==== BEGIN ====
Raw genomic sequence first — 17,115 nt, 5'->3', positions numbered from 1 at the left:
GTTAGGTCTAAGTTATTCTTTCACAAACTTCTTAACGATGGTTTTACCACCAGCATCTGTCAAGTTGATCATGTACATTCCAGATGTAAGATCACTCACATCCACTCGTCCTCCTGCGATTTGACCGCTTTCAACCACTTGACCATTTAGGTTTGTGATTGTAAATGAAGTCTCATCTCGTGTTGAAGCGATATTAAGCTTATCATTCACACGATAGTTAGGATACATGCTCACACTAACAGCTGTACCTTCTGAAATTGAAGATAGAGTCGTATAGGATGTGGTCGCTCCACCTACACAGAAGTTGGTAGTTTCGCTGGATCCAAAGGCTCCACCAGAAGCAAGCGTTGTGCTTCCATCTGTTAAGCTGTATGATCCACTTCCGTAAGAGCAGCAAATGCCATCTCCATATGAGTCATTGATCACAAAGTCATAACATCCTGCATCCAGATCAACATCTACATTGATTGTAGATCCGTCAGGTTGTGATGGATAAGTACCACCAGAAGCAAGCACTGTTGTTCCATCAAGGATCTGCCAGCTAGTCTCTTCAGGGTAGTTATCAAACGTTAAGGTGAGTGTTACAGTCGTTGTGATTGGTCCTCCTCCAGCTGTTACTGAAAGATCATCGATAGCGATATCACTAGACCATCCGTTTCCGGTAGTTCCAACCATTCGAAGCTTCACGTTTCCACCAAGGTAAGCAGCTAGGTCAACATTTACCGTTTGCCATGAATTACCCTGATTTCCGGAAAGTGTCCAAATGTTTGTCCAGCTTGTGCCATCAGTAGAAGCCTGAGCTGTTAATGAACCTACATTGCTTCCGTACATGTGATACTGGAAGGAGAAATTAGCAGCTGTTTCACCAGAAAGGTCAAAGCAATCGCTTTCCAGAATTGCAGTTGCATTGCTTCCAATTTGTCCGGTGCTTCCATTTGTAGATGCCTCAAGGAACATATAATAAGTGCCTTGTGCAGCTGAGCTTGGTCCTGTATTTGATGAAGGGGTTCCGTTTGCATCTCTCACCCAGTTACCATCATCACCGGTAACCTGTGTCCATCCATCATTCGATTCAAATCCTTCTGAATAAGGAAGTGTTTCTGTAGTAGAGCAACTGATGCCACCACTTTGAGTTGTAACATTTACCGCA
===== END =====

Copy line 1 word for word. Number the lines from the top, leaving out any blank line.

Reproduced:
Raw genomic sequence first — 17,115 nt, 5'->3', positions numbered from 1 at the left: